The territorial government is receiving $23 million in federal funding, over four years, for initiatives that reduce the NWT’s greenhouse gas emissions.
The money has already been earmarked for five separate projects and programs. Catherine McKenna, the federal climate change minister, announced the funding in Yellowknife on Thursday morning.
If all of the programs supported by the cash are fully subscribed, the territorial government says the NWT’s emissions would be reduced by 30 kilotonnes – representing six percent of its stated 517-kilotonne target by 2030.
“These five programs show we can be smarter about doing things and will make a real difference,” said McKenna.
The initiatives to be funded through Thursday’s announcement are:
- A range of Arctic Energy Alliance initiatives to be published shortly;
- Retrofitting of NWT public housing and biomass for Yellowknife;
- Retrofitting of two ferries and a tugboat to make them more energy-efficient;
- New grants to help community and Indigenous governments fund energy efficiency projects; and
- A territorial reforestation program.
Later on Thursday, Wally Schumann – the NWT’s infrastructure minister – acknowledged the territory had been due to receive a further $8 million for a sixth project, but the federal government was waiting for clarity regarding that sixth item before moving ahead. The minister could not immediately say which project this was.
The Arctic Energy Alliance – now headed by Yellowknife’s outgoing mayor, Mark Heyck – will receive $9.1 million over four years to support energy efficiency programs, conservations, and work which helps residents and businesses switch to renewable and alternative energy sources.
The additional money represents a considerable funding increase for the alliance, which says it currently operates on an annual budget of around $3 million.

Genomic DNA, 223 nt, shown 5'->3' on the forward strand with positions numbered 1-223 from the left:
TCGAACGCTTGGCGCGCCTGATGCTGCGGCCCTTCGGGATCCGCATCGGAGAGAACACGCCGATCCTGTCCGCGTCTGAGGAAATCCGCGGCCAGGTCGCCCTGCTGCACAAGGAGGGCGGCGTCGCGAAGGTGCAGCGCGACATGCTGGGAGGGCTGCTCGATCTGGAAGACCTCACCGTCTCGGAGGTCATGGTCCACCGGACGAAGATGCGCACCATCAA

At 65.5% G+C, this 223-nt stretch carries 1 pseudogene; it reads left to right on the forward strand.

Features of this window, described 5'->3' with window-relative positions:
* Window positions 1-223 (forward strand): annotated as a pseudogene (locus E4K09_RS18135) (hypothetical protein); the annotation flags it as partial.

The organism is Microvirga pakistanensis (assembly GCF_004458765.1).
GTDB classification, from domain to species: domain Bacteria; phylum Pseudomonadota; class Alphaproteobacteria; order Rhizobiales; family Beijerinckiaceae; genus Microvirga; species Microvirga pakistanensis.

Details of enhanced programs to be offered by the alliance will be published in the coming months, a territorial government briefing note issued on Thursday stated.
Grants for governments
Two retrofitting projects will aim to increase energy efficiency: one will work to improve energy efficiency in the territory’s public housing while supporting a biomass-based district heating system in Yellowknife; the other will switch three of the territory’s ships to more efficient engines while upgrading their hydrodynamics (the equivalent of aerodynamics, making the vessels more efficient).
The NWT’s community and Indigenous governments will also be able to apply for new grants to fund projects which reduce greenhouse gas emissions.
Lastly, some of the money will be used to help the territorial government regrow forest in a 120-hectare area of land and thin another 60-hectare area (which creates room for growth).
The federal $23-million contribution is being augmented by money from other sources, including just over $7 million from the territorial government, for a total spend of $42.2 million if all programs are fully subscribed.
Thursday’s announcement comes five months after the Northwest Territories revealed its 2030 Energy Strategy and an accompanying framework for addressing climate change.
Those documents committed the NWT to a 30-percent drop in greenhouse gas emissions below 2005 levels – a target staff admitted was ‘aspirational’ in nature without significant federal backing.
Almost half of the overall emissions goal is predicated upon the Taltson Hydro Expansion – a vastly expensive project connecting the NWT to the south in one, cohesive grid – being built.
That project, priced at more than $1 billion, has been a territorial ambition for years but remains nowhere near being funded.
McKenna is primarily in the Northwest Territories to sign the Edéhzhíe Establishment Agreement, which turns part of the Dehcho into a National Wildlife Area.
That signing was due to take place last month but was temporarily pushed back while McKenna “assisted with unanticipated government work.”